WRB materials have product-specific properties that must be tested to ensure they will meet rigors encountered during their service life and under the buildings’ imposed loads to be considered approved air barrier materials and assemblies. An air barrier assembly is a collection of materials and accessories (e.g., sealants, tapes, transition membranes) assembled together to form a continuous barrier to air or water infiltration into the conditioned space. It is understood that the air barrier materials/assemblies are tested in a laboratory setting that is much different than real-world applications commonly encountered in the construction industry. The purpose of this article is to highlight several conditions that have been repeatedly encountered during the installation of these WRBs that could adversely impact the overall building performance.


Fluid-Applied Air Barriers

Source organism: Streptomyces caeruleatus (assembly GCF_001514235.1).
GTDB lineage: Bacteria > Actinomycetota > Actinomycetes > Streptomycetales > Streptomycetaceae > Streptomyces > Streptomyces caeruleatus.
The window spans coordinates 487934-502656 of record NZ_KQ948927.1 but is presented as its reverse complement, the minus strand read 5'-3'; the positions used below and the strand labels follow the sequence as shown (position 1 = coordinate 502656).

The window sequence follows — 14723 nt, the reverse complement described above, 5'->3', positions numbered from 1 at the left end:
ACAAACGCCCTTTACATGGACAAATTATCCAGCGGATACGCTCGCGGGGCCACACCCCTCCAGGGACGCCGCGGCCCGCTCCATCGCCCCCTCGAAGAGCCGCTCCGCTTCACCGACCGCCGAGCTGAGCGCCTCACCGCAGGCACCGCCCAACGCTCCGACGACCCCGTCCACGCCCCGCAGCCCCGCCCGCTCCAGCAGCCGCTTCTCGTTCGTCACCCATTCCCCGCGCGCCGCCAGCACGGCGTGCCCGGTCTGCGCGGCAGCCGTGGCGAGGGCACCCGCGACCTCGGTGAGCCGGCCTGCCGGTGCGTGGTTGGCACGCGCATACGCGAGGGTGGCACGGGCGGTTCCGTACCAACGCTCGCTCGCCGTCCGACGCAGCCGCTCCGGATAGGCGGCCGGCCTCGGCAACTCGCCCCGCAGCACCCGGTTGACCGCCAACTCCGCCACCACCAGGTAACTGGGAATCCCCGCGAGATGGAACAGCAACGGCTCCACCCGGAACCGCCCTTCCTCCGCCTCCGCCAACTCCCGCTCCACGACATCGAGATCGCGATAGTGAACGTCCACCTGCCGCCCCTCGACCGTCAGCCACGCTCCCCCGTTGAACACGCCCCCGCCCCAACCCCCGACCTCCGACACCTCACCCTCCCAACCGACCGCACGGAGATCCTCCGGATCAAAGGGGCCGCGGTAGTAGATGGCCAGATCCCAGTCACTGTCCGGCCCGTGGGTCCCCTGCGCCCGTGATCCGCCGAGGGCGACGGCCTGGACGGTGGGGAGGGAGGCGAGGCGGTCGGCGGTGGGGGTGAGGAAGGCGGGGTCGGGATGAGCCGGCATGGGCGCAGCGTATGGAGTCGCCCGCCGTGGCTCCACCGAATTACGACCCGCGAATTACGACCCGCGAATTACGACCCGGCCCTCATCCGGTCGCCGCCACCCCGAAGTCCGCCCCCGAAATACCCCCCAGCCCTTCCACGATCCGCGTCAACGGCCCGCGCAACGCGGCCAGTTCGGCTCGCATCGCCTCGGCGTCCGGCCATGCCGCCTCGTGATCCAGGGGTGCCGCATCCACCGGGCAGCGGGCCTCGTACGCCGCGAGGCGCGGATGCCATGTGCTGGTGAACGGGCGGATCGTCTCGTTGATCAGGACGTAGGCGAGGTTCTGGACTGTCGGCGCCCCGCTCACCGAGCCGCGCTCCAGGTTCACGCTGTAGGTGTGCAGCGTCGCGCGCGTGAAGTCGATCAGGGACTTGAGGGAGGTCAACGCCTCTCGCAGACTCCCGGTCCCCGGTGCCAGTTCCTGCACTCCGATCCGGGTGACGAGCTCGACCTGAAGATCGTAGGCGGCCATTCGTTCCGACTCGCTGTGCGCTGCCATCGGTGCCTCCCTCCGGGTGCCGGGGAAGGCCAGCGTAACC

For fluid-applied air barriers, pretreating joints in sheathing is a standard procedure that commonly utilizes gun-grade sealant, which is compatible with the air barrier, or a “trowel-grade” consistency air barrier material. The material can be applied with a bulk gun over the respective sheathing joint and then is often smeared or haphazardly tooled by a technician with a flat-blade spatula. This practice can result in heavy applications of the product with profiled (thick) edges, in lieu of feathered edges. When the fluid-applied air barrier is applied over the heavily treated joints—particularly during spray-applied applications—the heavy-build treatment can act as a shield, blocking the fluid from reaching the surface of the sheathing, unless the applicator takes the time to apply the material in a multidirectional method (Figure 1). Even during roller applications, the highbuild edges can act as a bridge when the roller is brought across the material, and the sheathing facer—located directly along the sides of the sealant—does not receive a proper application of the fluid material.